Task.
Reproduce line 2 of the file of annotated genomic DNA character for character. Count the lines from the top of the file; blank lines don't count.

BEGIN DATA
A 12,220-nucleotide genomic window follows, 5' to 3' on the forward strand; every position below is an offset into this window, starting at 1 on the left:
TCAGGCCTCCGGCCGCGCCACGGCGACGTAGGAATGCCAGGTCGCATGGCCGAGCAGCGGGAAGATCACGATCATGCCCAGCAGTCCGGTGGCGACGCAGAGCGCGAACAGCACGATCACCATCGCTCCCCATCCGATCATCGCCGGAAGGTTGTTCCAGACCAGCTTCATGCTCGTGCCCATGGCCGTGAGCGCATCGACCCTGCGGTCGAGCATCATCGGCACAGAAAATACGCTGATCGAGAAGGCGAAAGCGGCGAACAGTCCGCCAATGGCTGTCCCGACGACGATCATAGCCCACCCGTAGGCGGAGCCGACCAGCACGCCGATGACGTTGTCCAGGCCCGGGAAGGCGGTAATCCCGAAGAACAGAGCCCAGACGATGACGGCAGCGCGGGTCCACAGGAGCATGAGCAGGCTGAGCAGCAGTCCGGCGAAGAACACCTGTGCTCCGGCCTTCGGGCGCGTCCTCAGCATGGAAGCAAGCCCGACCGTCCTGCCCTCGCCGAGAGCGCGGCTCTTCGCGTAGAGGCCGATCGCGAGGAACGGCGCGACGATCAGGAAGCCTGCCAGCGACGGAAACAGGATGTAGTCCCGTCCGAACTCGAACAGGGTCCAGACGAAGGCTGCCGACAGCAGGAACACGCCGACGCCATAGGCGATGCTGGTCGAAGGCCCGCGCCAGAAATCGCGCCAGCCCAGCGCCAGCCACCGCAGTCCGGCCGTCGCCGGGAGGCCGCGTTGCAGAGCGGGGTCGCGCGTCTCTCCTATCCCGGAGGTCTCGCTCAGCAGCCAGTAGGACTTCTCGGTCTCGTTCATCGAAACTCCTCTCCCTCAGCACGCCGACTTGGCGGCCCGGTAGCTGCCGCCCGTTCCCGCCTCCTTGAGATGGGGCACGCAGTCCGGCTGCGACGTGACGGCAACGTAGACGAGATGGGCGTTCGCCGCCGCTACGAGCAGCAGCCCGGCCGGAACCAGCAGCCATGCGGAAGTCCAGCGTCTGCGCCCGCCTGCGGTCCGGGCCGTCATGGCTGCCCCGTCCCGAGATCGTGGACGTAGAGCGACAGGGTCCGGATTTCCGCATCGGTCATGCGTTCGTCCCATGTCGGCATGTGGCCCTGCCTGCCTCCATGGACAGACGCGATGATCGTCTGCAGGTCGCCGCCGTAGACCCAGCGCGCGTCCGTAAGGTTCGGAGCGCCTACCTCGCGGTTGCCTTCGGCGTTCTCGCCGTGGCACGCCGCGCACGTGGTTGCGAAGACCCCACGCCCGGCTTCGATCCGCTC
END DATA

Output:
TCAGGCCTCCGGCCGCGCCACGGCGACGTAGGAATGCCAGGTCGCATGGCCGAGCAGCGGGAAGATCACGATCATGCCCAGCAGTCCGGTGGCGACGCAGAGCGCGAACAGCACGATCACCATCGCTCCCCATCCGATCATCGCCGGAAGGTTGTTCCAGACCAGCTTCATGCTCGTGCCCATGGCCGTGAGCGCATCGACCCTGCGGTCGAGCATCATCGGCACAGAAAATACGCTGATCGAGAAGGCGAAAGCGGCGAACAGTCCGCCAATGGCTGTCCCGACGACGATCATAGCCCACCCGTAGGCGGAGCCGACCAGCACGCCGATGACGTTGTCCAGGCCCGGGAAGGCGGTAATCCCGAAGAACAGAGCCCAGACGATGACGGCAGCGCGGGTCCACAGGAGCATGAGCAGGCTGAGCAGCAGTCCGGCGAAGAACACCTGTGCTCCGGCCTTCGGGCGCGTCCTCAGCATGGAAGCAAGCCCGACCGTCCTGCCCTCGCCGAGAGCGCGGCTCTTCGCGTAGAGGCCGATCGCGAGGAACGGCGCGACGATCAGGAAGCCTGCCAGCGACGGAAACAGGATGTAGTCCCGTCCGAACTCGAACAGGGTCCAGACGAAGGCTGCCGACAGCAGGAACACGCCGACGCCATAGGCGATGCTGGTCGAAGGCCCGCGCCAGAAATCGCGCCAGCCCAGCGCCAGCCACCGCAGTCCGGCCGTCGCCGGGAGGCCGCGTTGCAGAGCGGGGTCGCGCGTCTCTCCTATCCCGGAGGTCTCGCTCAGCAGCCAGTAGGACTTCTCGGTCTCGTTCATCGAAACTCCTCTCCCTCAGCACGCCGACTTGGCGGCCCGGTAGCTGCCGCCCGTTCCCGCCTCCTTGAGATGGGGCACGCAGTCCGGCTGCGACGTGACGGCAACGTAGACGAGATGGGCGTTCGCCGCCGCTACGAGCAGCAGCCCGGCCGGAACCAGCAGCCATGCGGAAGTCCAGCGTCTGCGCCCGCCTGCGGTCCGGGCCGTCATGGCTGCCCCGTCCCGAGATCGTGGACGTAGAGCGACAGGGTCCGGATTTCCGCATCGGTCATGCGTTCGTCCCATGTCGGCATGTGGCCCTGCCTGCCTCCATGGACAGACGCGATGATCGTCTGCAGGTCGCCGCCGTAGACCCAGCGCGCGTCCGTAAGGTTCGGAGCGCCTACCTCGCGGTTGCCTTCGGCGTTCTCGCCGTGGCACGCCGCGCACGTGGTTGCGAAGACCCCACGCCCGGCTTCGATCCGCTC